Along with wiener schnitzel (breaded veal) and tafelspitz (boiled beef), apple strudel is considered to be the national dish of Austria. (Historically, strudel is related to the Ottoman Empire's pastry prepared for sultans, baklava, but more on that later!) But did you know that pumpkins have made their way to the top of Austrian menus, thanks to the award-winning status of pumpkin seed oil, known as black gold that is famous the world over! Tauck river cruisers along the Danube tried this pumpkin soup recipe this fall; one taste and your Thanksgiving guests will have something new to be thankful for!

Italians traditionally celebrate the December holidays with La Vigilia di Natale, “A Feast of the Seven Fishes.” Their favorite dishes vary from family to family, but you will likely find an array of seafood that includes the freshest catch-of-the-day as well as clams, oysters, mussels, squid, shrimp, and lobster… along with pasta al dente and wine! Thanks to Westport, Connecticut chef, Debra Rubel, a cooking teacher extraordinaire, you can enjoy this dish at home! Clams Vongole recipe.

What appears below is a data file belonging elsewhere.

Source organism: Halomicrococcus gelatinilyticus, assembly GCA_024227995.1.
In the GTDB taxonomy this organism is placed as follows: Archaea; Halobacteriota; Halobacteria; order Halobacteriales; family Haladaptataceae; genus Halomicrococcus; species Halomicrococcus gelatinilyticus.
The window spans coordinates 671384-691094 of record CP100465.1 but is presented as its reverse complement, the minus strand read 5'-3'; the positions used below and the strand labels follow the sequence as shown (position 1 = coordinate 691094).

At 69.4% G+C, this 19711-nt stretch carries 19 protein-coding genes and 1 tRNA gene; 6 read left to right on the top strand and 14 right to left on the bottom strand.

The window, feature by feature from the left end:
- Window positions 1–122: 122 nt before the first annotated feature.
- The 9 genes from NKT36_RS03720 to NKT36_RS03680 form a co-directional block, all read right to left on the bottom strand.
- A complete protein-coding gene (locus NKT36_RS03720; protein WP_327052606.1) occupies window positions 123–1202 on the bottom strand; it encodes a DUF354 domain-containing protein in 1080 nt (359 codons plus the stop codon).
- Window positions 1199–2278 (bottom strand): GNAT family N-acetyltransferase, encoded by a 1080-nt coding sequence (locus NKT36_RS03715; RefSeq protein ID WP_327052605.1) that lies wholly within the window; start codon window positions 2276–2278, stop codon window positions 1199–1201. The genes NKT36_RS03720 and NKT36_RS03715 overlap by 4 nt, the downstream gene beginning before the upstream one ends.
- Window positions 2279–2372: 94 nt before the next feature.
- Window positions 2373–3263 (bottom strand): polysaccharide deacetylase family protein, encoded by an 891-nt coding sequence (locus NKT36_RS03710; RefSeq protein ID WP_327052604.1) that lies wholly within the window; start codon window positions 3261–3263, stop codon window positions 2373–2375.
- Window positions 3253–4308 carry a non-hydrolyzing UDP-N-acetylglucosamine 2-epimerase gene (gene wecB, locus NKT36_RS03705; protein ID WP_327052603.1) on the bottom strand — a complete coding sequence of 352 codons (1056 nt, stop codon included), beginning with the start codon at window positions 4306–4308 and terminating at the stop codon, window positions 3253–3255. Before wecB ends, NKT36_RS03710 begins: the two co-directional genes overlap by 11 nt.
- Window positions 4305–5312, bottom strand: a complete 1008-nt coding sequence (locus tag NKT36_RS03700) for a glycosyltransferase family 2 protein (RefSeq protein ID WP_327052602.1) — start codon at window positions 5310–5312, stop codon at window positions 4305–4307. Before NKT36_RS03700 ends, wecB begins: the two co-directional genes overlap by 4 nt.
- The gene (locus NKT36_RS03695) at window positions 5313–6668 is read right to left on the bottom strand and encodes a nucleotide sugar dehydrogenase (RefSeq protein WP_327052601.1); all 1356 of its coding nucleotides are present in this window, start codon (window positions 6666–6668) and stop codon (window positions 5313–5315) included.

Having just returned from a bucket list cruise to Homeric ports in the Aegean Sea where Turkish delights and Grecian nights are now immortalized in some of the sweetest memories of my trip… pistachio-infused candy cubes called Turkish Delights, Sultan-pleasing honey-soaked baklava (multi-layered pastries filled with nuts, cinnamon and cloves!) and the creamiest rice pudding I ever tasted. Here’s how I am sharing highlights of my trip at our holiday table… rice pudding recipe.

Christmas market cruisers are off to a wonderland of wintertime treats that showcase regional food specialties in Europe’s riverside towns all decked out in their holiday finest to warm hearts and souls! Think freshly baked gingerbread in Passau, decorative marzipan in Salzburg, “glow wine” – glühwein – in medieval Regensburg… and bountiful Bavarian dream desserts of nuts and warm apples like Bratäpfel; get this recipe here!

Our British friends have a sweet tooth, and every holiday celebration includes some of their favourite traditional treats including trifle, the consummate English pudding, mincemeat pies, butter rich scones and Yorkshire pudding. But for those of us who had the privilege of meeting Carolyn Robb, former personal chef to Prince Charles and Lady Di, our holiday desserts will undoubtedly include this personal royal favorite: Chocolate Biscuit Cake!